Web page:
1 of 7 | Victims of the Maelbeek metro attack are evacuated by medics after a terrorist attack in Brussels, Belgium on Tuesday. Three explosions killed dozens of people and wounded more than 200. Photo by Silvia Sciorilli Borrelli/POLITICO/UPI | License Photo
BRUSSELS, March 22 (UPI) -- Belgian authorities continue to search for anyone who planned or participated in the coordinated terror attacks in Brussels that killed at least 34 people and wounded dozens more, officials said late Tuesday.
Three explosions rocked the Belgian capital between 8 and 9 a.m. Tuesday -- two at Zaventem International Airport and one at a nearby metro train station.
Earlier, officials said 20 were killed in the metro blast and 11 at the airport. One official raised the toll by three Tuesday evening, saying the updated numbers would be formally announced early Wednesday.
More than 200 people were injured in the attacks and officials said they expect the death toll to continue to rise. The city's transport system was shut down and the airport will reopen Wednesday.
The Islamic State claimed responsibility for the attacks, but no arrests have yet been reported.
"Islamic State fighters carried out a series of bombings with explosive belts and devices on Tuesday, targeting an airport and a central metro station in the center of the Belgian capital Brussels, a country participating in the coalition against the Islamic State," the Islamist group said through an affiliated news agency, The New York Times reported. "Islamic State fighters opened fire inside the Zaventem airport, before several of them detonated their explosive belts, as a martyrdom bomber detonated his explosive belt in the Maalbeek metro station."
The threat level in Belgium was increased to the highest degree after the attacks. Two nuclear power plants in the country were cleared of non-essential personnel for unspecified reasons.
Belgium's Crisis Center said the Belgian Army neutralized a third bomb that failed to detonate at the airport hours after the initial attacks took place.
Some news reports indicated that gunshots were fired and shouts in Arabic were heard before the explosions.
Police released a surveillance image of three men suspected of being behind the attacks. Officials are seeking to identify a man seen in the far right of the image, seen wearing a hat and a white or beige jacket.
A police officer and K-9 in the NYPD Counter terrorism division walk in Times Square after dozens were killed and more than 200 were wounded Tuesday from explosions in Brussels, Belgium. Bombs tore through the main airport in the Belgian capital and a subway station. Photo by John Angelillo/UPI
"For the time being, I can only confirm that this is a picture of three suspects," Belgian federal prosecutor's office spokesman Eric Van der Sijpt said Tuesday.
"We were fearing terrorist attacks, and now this has happened," Belgian Prime Minister Charles Michel said in an address. "There are many dead and injured."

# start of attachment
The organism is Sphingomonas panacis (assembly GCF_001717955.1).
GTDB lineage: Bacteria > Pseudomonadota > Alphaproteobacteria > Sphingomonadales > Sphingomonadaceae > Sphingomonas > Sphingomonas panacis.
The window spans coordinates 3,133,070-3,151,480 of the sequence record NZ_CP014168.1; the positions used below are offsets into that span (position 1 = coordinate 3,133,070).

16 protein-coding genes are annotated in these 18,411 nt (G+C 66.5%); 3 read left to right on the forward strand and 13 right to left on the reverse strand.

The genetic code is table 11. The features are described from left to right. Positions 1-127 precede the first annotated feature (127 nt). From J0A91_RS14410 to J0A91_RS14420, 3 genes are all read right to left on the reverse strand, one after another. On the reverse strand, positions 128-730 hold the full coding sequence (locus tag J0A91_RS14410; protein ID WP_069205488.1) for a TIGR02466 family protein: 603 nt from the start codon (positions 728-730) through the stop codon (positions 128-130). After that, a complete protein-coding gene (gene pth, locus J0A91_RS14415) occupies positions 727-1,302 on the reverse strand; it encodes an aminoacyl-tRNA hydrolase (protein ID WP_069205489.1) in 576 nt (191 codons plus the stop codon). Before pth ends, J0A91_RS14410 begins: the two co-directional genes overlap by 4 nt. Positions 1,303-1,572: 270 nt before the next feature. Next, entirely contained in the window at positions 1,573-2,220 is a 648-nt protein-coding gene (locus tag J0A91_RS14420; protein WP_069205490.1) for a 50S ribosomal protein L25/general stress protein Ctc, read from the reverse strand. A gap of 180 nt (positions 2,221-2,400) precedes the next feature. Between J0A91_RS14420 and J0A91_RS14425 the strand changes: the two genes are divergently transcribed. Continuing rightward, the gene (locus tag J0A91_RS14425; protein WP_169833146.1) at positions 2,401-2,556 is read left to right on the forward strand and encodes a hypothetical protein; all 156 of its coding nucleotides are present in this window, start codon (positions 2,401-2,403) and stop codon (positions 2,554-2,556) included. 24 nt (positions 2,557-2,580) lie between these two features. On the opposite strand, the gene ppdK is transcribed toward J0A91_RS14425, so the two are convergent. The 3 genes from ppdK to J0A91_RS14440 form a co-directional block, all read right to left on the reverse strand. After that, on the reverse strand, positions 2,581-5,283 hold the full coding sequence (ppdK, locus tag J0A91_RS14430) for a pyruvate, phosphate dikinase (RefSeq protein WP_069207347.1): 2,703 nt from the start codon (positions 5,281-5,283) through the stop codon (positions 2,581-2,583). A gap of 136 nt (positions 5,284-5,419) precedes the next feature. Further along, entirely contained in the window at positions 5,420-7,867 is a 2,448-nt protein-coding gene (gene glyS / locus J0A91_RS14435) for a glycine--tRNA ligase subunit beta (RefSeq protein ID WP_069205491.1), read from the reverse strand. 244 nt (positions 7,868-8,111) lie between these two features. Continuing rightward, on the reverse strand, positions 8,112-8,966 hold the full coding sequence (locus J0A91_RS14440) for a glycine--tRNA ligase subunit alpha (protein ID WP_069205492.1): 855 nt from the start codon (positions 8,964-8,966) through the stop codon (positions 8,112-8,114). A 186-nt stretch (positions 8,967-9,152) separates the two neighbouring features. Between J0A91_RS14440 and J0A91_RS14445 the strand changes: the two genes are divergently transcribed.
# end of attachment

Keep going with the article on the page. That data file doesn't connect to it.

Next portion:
Michel said the attacks were "blind, violent and cowardly" and a "tragic moment in our country's history," while he called on "everyone to show calmness and solidarity."
Belgian Federal Prosecutor Frederic Van Leeuw previously said the three Brussels-area explosions were terrorist attacks likely carried out by at least one suicide bomber -- before the Islamic State claimed responsibility.
U.S. President Barack Obama commented on the Brussels attacks during his two-day trip to Cuba.
"The thoughts and the prayers of the American people are with the people of Belgium. We stand in solidarity with them in condemning these outrageous attacks against innocent people. We will do whatever is necessary to support our friend and ally, Belgium, in bringing to justice those who are responsible," Obama said Tuesday. "This is yet another reminder that the world must unite. We must be together, regardless of nationality, or race, or faith in fighting against the scourge of terrorism. We can and we will defeat those who threaten the safety and security of people all around the world."
The attacks come four days after Salah Abdeslam was arrested following a large-scale counter-terrorism raid in Brussels. Abdeslam is accused of being an Islamic State militant who helped carry out the Nov. 13 attacks in Paris that killed at least 130 people. It's unclear if Tuesday's attacks are related to Abdeslam's arrest.
France has increased security following Tuesdays explosions and French President Francois Hollande held an emergency Cabinet meeting to discuss the attacks. The Netherlands and Britain have also increased security measures.
After Abdeslam's arrest, police launched a manhunt for Najim Laachraou as police said his DNA was found in safe houses used by Abdeslam. Laachraou is accused of being one of at least three people who taught Abdelslam and sheltered him while he was sought by police in what has been called Europe's largest manhunt.
Brussels is the de facto capital of the European Union, where many E.U. institutions are located. E.U. operations in the city are canceled for Monday.
"I am appalled by the bombings this morning at Zaventem airport and the European district in Brussels which have cost several innocent lives and injured many others. I extend my sincerest sympathies to the relatives and friends of the victims. These attacks mark another low by the terrorists in the service of hatred and violence," European Union President Donald Tusk said in a statement.
"The European institutions are hosted in Brussels thanks to the generosity of Belgium's government and its people. The European Union returns this solidarity now and will fulfill its role to help Brussels, Belgium and Europe as a whole counter the terror threat which we are all facing."